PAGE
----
Laser tool speeds up detection of Salmonella in food
28 February 2014Tweet
A team of researchers from Purdue University in Indiana, USA has developed a new technique to detect Salmonella in food products. The ‘Bacterial Rapid Detection Using Optical Scattering Technology’ (BARDOT) system uses a laser to scan bacteria colonies and identify harmful pathogens three times faster than existing techniques. In the future, the researchers anticipate that the machine could be used as a screening tool for food processing companies and provide safer food to consumers.
Salmonella is a major foodborne pathogen that causes salmonellosis, a type of food poisoning that can be fatal in young children, the elderly and those with compromised immune systems.
The US Food and Drug Administration has a zero-tolerance policy for Salmonella in food products. If the bacteria is detected, the resulting product recalls can lead to significant financial loss and possible charges of criminal liability for the companies involved.
Current Salmonella detection methods can take 72 hours to yield results and often require artificial alteration of the bacteria colonies. But the BARDOT machine developed at Purdue identifies bacteria colonies by using light to illuminate their natural characteristics, therefore preserving the colonies for later study.
For the system, the researchers developed a laser sensor that can identify Salmonella bacteria grown from food samples approximately three times faster than conventional detection methods. The machine scans bacteria colonies and generates a distinct black and white fingerprint by which they can be identified. BARDOT takes less than 24 hours to pinpoint Salmonella.
‘BARDOT allows us to detect Salmonella much earlier and more easily than current methods,’ said Arun Bhunia, a professor of food science who collaborated with then-Purdue engineer Daniel Hirleman to create the machine. ‘This could ultimately help provide safer food to consumers.’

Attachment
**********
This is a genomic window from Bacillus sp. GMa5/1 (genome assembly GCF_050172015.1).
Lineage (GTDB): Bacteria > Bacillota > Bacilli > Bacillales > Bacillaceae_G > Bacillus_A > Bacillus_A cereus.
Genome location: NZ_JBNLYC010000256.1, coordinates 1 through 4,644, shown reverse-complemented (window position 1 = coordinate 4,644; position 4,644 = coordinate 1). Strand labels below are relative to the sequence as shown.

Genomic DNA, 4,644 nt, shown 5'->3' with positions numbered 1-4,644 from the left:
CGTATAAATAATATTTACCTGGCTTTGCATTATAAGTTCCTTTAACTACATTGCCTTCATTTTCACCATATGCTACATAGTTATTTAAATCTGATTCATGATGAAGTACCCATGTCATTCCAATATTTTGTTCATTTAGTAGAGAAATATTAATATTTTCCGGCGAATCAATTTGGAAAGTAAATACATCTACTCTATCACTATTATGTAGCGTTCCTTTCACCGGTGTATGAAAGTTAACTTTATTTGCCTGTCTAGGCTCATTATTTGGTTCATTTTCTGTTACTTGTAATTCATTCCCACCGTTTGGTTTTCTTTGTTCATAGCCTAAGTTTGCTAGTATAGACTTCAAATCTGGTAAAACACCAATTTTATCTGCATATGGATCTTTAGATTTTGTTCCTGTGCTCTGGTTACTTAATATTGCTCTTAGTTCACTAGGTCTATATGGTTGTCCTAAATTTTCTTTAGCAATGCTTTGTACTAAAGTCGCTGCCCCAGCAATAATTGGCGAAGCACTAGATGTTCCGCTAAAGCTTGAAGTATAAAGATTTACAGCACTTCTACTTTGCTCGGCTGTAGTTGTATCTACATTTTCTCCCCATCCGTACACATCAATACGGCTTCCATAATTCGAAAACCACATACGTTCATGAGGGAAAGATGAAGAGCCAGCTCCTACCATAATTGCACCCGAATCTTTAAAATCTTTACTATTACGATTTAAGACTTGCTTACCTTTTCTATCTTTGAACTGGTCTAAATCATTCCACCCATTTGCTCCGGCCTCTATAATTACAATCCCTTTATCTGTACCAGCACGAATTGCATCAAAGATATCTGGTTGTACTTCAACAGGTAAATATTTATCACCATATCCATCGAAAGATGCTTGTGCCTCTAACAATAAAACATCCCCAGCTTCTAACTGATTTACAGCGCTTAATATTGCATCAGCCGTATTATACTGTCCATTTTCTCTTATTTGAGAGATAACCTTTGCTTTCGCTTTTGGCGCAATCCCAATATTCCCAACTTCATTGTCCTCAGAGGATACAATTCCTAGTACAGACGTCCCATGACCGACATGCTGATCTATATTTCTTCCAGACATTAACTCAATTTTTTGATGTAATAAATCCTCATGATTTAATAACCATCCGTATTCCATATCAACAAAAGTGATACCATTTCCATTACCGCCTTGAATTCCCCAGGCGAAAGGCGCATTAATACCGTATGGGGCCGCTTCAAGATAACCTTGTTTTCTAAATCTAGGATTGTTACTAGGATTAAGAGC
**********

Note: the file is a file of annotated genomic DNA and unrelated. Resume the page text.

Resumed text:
The BARDOT system uses a red diode laser to scan bacteria colonies on an agar plate. When the light penetrates a colony it produces a scatter pattern, a unique arrangement of rings and spokes that resembles the iris of an eye. The pattern is matched against a library of images to identify the type of bacteria.
To test BARDOT's ability to identify Salmonella, Bhunia and his fellow researchers grew bacteria from rinses of contaminated chicken, spinach and peanut butter on agar plates for approximately 16 hours. After the plates were covered with tiny spherical colonies of bacteria, they placed each plate inside BARDOT - which is about the size of a large microwave oven - and scanned the colonies.
BARDOT identified Salmonella bacteria with an accuracy of 95.9 per cent. It also individually distinguished eight of the most prevalent Salmonella serovars - distinct variations within a species of bacteria. Identifying a particular serovar helps trace bacteria to the original source of contamination. In addition to Salmonella, BARDOT can identify Escherichia coli, Vibrio, Listeria, Bacillus and many more foodborne pathogens.
According to Atul Singh, postdoctoral research associate and first author of the study, BARDOT could be an effective preliminary screening tool, especially for food processors testing a large number of samples: ‘BARDOT screens quickly and inexpensively. If you get a positive result for Salmonella, you can do a follow-up test. This can help food processors make more informed decisions.’
The research was published in the American Society for Microbiology’s open-access journal, mBio, on 4 February 2014.